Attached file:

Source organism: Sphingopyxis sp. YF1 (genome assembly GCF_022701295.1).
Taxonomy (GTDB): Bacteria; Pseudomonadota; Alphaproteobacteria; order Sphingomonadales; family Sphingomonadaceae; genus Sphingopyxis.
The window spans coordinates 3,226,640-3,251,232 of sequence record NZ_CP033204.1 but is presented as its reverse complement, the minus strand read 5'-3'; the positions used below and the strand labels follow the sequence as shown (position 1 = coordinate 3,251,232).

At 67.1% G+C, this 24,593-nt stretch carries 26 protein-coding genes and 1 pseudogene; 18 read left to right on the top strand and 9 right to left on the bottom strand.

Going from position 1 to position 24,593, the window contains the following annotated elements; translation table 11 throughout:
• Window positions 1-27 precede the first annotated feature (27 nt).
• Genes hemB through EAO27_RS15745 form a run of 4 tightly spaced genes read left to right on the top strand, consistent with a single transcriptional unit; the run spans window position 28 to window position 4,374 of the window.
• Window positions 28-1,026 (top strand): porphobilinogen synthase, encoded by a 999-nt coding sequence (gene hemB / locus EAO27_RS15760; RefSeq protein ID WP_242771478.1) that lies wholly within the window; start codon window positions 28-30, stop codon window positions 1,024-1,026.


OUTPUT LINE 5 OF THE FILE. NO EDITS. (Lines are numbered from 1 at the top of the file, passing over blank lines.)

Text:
Going from position 1 to position 24,593, the window contains the following annotated elements; translation table 11 throughout: